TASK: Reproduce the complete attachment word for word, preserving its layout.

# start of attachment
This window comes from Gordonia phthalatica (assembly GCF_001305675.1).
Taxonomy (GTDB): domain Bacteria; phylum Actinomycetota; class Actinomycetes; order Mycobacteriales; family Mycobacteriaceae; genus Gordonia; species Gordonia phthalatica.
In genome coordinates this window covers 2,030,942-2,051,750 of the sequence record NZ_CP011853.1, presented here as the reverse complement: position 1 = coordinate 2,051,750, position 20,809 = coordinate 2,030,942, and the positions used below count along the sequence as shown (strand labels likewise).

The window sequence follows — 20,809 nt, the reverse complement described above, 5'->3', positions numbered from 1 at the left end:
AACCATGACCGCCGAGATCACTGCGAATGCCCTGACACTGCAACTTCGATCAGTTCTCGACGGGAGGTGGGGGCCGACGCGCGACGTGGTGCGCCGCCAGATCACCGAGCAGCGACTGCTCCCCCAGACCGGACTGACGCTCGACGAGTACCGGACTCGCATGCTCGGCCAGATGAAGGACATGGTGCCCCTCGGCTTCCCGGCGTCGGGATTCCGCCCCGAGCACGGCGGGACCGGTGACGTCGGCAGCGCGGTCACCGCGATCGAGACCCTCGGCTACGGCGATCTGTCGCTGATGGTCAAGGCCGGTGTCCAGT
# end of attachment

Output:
This window comes from Gordonia phthalatica (assembly GCF_001305675.1).
Taxonomy (GTDB): domain Bacteria; phylum Actinomycetota; class Actinomycetes; order Mycobacteriales; family Mycobacteriaceae; genus Gordonia; species Gordonia phthalatica.
In genome coordinates this window covers 2,030,942-2,051,750 of the sequence record NZ_CP011853.1, presented here as the reverse complement: position 1 = coordinate 2,051,750, position 20,809 = coordinate 2,030,942, and the positions used below count along the sequence as shown (strand labels likewise).

The window sequence follows — 20,809 nt, the reverse complement described above, 5'->3', positions numbered from 1 at the left end:
AACCATGACCGCCGAGATCACTGCGAATGCCCTGACACTGCAACTTCGATCAGTTCTCGACGGGAGGTGGGGGCCGACGCGCGACGTGGTGCGCCGCCAGATCACCGAGCAGCGACTGCTCCCCCAGACCGGACTGACGCTCGACGAGTACCGGACTCGCATGCTCGGCCAGATGAAGGACATGGTGCCCCTCGGCTTCCCGGCGTCGGGATTCCGCCCCGAGCACGGCGGGACCGGTGACGTCGGCAGCGCGGTCACCGCGATCGAGACCCTCGGCTACGGCGATCTGTCGCTGATGGTCAAGGCCGGTGTCCAGT